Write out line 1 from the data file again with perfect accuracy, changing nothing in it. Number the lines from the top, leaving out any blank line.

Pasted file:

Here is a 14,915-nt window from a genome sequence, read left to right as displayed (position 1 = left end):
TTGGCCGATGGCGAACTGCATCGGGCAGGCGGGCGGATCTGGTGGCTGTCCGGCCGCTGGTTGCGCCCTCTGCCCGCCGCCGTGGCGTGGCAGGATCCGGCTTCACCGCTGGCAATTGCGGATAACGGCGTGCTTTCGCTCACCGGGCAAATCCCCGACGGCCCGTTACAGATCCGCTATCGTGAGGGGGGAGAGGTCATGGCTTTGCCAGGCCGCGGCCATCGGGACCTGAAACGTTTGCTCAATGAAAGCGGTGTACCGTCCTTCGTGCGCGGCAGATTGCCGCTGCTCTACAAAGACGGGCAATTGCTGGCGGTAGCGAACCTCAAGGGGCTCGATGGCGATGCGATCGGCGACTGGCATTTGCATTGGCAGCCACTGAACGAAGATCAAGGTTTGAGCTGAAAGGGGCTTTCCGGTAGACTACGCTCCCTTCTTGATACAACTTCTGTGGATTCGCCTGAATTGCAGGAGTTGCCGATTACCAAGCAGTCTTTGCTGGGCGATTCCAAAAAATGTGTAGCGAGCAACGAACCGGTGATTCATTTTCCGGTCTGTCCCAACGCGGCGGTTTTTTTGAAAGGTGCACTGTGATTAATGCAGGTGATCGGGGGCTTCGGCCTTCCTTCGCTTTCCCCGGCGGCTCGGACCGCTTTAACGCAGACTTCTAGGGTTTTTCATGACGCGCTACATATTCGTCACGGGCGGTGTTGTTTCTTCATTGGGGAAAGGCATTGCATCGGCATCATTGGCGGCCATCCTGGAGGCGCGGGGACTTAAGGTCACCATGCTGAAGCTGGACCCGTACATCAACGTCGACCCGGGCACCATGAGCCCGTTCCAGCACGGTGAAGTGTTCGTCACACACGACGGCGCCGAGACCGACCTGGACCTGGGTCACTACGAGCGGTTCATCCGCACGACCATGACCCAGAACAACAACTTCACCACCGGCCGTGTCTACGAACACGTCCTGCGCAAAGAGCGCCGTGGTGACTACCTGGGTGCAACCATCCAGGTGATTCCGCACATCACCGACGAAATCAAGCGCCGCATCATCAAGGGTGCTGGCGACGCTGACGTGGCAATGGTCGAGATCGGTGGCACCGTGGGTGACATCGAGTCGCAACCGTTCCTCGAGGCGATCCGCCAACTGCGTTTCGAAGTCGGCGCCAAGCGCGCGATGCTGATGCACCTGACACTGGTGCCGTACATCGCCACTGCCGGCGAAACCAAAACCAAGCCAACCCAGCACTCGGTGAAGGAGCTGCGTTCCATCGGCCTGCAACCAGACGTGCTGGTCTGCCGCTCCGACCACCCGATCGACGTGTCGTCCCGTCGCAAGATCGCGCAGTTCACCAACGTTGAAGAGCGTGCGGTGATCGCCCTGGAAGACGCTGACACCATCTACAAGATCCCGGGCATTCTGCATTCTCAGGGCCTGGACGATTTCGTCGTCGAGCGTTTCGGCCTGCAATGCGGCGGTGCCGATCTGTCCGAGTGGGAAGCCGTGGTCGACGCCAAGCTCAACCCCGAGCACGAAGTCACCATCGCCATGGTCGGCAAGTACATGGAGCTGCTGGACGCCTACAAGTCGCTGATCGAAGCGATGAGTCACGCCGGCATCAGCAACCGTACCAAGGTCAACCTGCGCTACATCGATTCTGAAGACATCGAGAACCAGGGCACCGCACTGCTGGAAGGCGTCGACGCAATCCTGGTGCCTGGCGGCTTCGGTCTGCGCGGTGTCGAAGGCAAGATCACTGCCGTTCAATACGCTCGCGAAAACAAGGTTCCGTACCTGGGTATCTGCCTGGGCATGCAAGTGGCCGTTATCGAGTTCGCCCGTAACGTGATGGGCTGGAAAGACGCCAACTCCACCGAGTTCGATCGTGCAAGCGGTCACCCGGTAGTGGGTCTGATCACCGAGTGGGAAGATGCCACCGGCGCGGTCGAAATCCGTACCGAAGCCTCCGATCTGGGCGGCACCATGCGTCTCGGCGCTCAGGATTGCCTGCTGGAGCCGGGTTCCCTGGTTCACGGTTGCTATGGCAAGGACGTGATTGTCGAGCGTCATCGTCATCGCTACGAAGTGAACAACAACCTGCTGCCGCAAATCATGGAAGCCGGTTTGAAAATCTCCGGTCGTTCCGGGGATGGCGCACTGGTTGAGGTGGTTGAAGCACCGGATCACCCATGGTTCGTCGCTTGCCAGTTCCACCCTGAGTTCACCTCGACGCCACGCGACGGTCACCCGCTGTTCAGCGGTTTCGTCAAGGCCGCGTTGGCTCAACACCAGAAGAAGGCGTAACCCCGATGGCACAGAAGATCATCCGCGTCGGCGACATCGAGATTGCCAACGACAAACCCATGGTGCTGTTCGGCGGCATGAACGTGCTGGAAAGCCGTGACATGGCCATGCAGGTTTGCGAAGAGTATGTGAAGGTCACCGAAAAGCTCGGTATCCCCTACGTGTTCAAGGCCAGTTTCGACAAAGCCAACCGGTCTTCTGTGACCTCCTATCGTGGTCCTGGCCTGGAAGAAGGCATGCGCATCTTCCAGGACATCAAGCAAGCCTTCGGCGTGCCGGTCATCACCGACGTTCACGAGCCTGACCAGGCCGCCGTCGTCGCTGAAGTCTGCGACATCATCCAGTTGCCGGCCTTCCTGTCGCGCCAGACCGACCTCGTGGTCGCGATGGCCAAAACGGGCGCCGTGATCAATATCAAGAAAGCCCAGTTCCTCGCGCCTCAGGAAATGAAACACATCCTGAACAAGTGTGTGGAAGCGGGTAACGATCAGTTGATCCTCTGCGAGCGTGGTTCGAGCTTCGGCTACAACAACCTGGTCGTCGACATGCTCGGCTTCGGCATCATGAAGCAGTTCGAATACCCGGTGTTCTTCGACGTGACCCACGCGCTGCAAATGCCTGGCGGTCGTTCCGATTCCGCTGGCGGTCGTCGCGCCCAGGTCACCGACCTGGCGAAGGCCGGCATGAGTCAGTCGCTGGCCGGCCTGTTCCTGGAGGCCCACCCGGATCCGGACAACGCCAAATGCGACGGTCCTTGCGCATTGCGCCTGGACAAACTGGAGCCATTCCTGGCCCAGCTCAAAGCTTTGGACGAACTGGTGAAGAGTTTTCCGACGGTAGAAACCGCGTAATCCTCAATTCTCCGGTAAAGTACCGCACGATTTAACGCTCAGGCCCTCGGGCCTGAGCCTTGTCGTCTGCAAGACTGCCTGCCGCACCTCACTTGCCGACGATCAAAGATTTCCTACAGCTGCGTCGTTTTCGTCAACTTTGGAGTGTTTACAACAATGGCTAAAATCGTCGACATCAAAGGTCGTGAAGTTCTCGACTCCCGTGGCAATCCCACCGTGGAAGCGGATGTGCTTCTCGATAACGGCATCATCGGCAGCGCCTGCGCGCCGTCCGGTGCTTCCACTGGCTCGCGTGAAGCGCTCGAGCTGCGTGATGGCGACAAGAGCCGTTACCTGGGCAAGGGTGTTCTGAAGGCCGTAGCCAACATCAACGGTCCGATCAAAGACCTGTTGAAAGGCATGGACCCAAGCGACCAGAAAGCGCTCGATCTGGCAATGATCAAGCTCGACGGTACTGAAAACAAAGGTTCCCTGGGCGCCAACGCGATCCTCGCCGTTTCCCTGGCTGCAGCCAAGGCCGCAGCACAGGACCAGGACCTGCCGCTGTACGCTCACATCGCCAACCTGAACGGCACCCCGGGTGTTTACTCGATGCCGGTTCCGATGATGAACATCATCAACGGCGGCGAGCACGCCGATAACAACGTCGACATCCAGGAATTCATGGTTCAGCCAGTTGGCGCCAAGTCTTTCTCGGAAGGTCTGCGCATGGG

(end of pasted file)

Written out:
Here is a 14,915-nt window from a genome sequence, read left to right as displayed (position 1 = left end):